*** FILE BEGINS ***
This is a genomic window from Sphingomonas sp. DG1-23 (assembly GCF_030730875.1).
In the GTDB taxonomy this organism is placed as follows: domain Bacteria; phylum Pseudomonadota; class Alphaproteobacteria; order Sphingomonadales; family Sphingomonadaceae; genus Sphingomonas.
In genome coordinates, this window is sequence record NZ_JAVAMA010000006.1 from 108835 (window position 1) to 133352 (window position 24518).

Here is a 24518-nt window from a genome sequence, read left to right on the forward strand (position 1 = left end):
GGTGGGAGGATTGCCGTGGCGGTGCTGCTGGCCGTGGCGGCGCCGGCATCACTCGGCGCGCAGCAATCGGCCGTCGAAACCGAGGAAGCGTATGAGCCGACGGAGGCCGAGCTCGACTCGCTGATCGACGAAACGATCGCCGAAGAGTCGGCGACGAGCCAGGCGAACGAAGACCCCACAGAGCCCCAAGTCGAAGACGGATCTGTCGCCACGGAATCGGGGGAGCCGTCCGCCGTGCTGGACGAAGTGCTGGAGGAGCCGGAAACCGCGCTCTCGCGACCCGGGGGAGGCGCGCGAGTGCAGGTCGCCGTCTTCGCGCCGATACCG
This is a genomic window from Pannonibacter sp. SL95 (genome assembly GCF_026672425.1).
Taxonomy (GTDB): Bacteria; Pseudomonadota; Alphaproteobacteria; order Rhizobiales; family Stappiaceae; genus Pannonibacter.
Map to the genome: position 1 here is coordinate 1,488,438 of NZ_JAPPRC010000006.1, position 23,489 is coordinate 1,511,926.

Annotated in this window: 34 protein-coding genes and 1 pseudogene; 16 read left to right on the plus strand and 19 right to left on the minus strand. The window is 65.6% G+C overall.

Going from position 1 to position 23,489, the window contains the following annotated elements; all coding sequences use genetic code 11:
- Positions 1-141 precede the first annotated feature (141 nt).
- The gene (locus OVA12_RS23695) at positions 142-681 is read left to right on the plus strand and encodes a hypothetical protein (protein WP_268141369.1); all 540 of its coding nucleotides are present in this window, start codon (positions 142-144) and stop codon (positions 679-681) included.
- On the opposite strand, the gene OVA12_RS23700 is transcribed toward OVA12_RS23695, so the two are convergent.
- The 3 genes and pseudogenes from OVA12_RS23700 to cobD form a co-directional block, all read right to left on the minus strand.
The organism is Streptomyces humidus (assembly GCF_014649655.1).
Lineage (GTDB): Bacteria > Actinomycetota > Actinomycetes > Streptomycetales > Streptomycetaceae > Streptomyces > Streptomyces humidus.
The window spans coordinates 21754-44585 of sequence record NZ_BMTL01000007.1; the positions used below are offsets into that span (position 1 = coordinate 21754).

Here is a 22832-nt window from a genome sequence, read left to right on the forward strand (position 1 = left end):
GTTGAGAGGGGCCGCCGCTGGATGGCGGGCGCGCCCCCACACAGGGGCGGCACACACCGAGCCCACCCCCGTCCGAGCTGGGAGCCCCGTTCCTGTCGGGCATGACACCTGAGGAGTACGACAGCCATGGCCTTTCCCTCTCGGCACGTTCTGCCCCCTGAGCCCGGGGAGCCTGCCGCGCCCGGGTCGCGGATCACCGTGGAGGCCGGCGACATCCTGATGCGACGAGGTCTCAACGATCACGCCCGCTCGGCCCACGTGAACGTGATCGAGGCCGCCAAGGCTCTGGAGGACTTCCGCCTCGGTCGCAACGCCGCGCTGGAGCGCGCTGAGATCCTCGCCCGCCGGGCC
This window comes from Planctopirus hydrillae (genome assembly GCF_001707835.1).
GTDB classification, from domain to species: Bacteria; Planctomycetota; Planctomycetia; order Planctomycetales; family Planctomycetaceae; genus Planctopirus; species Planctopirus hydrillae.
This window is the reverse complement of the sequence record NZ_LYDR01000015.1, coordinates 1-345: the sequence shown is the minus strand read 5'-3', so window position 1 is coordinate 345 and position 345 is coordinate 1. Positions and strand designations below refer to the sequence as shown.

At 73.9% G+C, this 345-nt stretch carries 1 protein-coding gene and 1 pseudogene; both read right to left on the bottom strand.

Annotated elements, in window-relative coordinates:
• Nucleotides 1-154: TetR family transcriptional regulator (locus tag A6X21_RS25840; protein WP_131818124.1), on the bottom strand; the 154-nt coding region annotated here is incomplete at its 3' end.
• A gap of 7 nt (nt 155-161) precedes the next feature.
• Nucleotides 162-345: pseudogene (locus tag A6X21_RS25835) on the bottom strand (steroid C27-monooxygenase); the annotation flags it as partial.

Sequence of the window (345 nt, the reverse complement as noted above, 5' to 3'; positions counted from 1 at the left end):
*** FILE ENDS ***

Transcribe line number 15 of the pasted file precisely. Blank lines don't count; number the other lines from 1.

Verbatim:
The organism is Streptomyces humidus (assembly GCF_014649655.1).